• Remembering Andy Frost

    I moved from New York to Florida in 2003, and as you might imagine, I was suddenly in a completely different world. I absolutely loved it - the weather, palm trees, clear waters, and most of all, the concentration of some of the fastest boats in the country. That was a big change for me in many ways, and Andy Frost's recent passing has me reflecting on his impact on my life and on this website.

    Moving to Florida from Long Island was somewhat bittersweet for me. I missed the friends that I grew up with, however I was suddenly in a much different world from New York, where the boating season is all year, and there were endless opportunities to cover events or just go boating. Once here, I wanted to begin working on feature articles for the website and I made some posts on the message board. Keep in mind that this was in the early days of Scream And Fly, I knew very few people in Florida.

    Andy, who was registered on our forums as "Frostman" was the first to contact me, and his OMC-powered STV was definitely the kind of boat I was looking for. We agreed to meet up in Alva for a photo shoot, and along with Andy and I, we were joined by Mike Tyler and Greg Dunham. I was still learning as a photographer, and Andy was just so easy and fun to work with. He wanted to make sure I felt welcome in this new world that I now lived in, and he did just that. During the photo shoot, Andy's greatest concern was making sure I was able to get the photos I needed for the article. My experiences on that day boldly illustrated to me the kind of person Andy was, and I knew I had moved to the right place for both me and Scream And Fly's future.

    It meant a great deal to me that somebody that was essentially a stranger to me at that time would be so willing to help me. Andy loved our community here and he was an active part of it right up until his passing. His last login on the Scream And Fly forums was February 1, 2023.

    I was not aware that Andy's health had rapidly declined, and with sadness I wish that I could have just told him once more how much he has given us here on the forums, as well as the high-performance boating community at large. I will never forget how he helped to shape the community we are all a part of today, and into the future.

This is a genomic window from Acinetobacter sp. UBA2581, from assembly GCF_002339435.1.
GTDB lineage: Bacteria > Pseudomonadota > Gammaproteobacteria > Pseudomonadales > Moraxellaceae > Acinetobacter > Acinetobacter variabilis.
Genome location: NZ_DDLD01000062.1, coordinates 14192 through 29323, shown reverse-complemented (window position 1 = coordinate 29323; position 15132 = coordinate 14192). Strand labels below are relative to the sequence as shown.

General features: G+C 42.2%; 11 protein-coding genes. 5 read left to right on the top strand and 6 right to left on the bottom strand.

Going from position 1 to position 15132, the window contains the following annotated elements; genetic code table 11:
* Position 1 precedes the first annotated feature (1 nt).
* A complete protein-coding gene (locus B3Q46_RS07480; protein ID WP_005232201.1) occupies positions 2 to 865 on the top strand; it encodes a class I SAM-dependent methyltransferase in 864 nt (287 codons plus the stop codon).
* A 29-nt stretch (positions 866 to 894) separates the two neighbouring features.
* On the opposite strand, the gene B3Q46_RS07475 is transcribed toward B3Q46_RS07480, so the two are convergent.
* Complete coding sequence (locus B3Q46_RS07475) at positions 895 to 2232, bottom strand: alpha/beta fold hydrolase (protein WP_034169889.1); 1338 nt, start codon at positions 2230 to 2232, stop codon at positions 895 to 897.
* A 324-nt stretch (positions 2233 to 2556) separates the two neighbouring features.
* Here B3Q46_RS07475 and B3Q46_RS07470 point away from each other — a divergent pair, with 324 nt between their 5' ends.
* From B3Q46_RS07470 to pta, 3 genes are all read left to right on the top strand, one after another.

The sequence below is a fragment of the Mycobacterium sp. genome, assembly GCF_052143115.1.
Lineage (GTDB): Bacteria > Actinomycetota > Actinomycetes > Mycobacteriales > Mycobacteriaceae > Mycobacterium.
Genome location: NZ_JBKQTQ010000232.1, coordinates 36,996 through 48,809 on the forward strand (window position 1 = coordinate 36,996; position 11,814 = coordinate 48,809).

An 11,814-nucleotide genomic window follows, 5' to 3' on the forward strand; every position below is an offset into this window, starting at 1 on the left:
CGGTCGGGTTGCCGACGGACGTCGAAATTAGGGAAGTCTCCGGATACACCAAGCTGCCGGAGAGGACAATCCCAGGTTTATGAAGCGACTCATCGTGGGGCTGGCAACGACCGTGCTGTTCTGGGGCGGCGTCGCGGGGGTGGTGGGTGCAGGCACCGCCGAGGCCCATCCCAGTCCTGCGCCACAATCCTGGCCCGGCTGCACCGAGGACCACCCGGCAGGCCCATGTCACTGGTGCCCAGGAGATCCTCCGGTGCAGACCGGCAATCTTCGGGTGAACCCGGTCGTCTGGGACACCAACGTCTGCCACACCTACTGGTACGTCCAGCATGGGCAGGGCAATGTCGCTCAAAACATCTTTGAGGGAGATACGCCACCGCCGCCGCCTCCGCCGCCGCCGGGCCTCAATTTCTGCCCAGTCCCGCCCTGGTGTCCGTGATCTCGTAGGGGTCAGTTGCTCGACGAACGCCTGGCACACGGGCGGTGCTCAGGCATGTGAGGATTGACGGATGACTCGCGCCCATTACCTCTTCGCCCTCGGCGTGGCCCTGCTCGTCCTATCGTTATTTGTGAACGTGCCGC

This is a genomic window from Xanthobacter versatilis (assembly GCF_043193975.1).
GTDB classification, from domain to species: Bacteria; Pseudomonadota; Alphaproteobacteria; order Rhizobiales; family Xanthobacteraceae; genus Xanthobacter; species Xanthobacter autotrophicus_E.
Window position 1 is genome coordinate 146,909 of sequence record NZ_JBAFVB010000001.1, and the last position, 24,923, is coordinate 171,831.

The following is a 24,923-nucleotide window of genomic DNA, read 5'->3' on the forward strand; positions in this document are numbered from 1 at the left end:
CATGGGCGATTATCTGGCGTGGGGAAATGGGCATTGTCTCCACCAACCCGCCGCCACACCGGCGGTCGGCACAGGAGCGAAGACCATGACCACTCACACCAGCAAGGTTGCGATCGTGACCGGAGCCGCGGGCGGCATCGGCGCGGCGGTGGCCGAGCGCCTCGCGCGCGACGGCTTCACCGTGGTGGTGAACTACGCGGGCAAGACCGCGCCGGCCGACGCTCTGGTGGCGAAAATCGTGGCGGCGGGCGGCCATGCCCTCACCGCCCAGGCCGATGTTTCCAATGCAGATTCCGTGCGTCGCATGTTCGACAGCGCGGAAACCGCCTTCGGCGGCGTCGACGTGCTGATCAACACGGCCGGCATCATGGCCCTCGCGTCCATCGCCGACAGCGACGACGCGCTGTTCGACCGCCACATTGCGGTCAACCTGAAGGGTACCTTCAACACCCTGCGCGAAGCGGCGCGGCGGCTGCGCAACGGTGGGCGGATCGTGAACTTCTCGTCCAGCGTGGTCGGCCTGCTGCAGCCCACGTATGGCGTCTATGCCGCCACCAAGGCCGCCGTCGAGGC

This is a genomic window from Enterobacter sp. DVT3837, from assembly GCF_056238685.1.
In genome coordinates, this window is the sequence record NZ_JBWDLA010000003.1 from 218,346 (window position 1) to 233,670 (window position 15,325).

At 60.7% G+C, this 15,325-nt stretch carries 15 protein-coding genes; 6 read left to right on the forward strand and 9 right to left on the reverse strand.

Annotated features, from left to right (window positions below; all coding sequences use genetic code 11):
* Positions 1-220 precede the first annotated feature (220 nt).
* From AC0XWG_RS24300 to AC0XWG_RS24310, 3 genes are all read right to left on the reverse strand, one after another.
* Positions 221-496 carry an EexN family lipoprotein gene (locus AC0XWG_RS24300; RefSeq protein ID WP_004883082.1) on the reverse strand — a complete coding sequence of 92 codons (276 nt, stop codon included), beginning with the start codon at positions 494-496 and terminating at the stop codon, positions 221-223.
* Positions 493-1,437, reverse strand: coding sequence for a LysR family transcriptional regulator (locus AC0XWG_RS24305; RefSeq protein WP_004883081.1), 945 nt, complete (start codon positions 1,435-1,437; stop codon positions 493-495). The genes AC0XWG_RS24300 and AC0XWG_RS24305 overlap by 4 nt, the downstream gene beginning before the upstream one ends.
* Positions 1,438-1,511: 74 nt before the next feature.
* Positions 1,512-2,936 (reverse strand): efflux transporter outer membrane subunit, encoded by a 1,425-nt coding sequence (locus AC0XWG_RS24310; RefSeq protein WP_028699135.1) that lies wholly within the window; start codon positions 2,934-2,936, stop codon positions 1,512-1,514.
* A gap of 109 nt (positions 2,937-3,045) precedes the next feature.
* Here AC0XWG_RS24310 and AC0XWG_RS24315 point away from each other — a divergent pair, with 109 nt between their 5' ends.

The below article was originally published on May 13, 2004

    High performance boats are as unique as the owners that rig and run them. We come to know these people by how they setup, rig, and run their boats. We even remember these people by the events they attend. High performance boating is a culture in its own.

    Most people who frequent performance boating events in Florida and Scream And Fly’s message forums have come to know Andy Frost, also known as “Frostman.” Andy has been building and racing high performance boats for over twenty years. “Frostman”, as he’s known on our forums, honed his skills in offshore racing, operating the throttles of a twin-outboard Skater 24 in 1986. Feeling the need to go even faster, Andy moved on to outboard drag racing in the 1980s.

    Andy’s current boat is a 1993 STV Mod-VP tunnel boat, powered by a modified Evinrude 3-litre engine. The 500 pound lightweight competition race hull was rigged and setup by Frost. Instrumentation includes a full compliment of Livorsi Marine gauges to accurately oversee engine functions, while a Garmin GPS 168 handles the speed and mapping duties. The STV is dressed in a custom “ghost flame” paint scheme provided by veteran boat painter Bill Birchfield.

    The modified Evinrude engine features a custom short shaft midsection crafted by Wayne Taylor of Taylor Marine and Machine. This shorter midsection lowers the STV’s center of gravity, while providing Andy the option to mate a Mercury Sportmaster lower unit to the OMC powerhead in the future as speeds increase.

    Other engine refinements include an OMC lightweight V4 flywheel to reduce engine rotating mass for quicker acceleration, custom engine block porting and deck work, and lightened and balanced internal engine components. The top-speed tuned V6 is fed by a modified Holley fuel pump supplying the thirsty large-bore carburetors with high octane fuel at 8.5 psi. These modifications allow the engine the produce an estimated 300 horsepower, which translates to top speeds approaching 120 mph.

    Future upgrades include the addition of a Mercury Sportmaster lower unit with a 1.75:1 gear ratio. The Sportmaster is much better suited to the extreme speeds Andy is attaining with the STV, and the higher gear ratio will allow the OMC to flex its muscles more efficiently.

    Some images are courtesy of Mike Muscato.
Chris Carson's Marine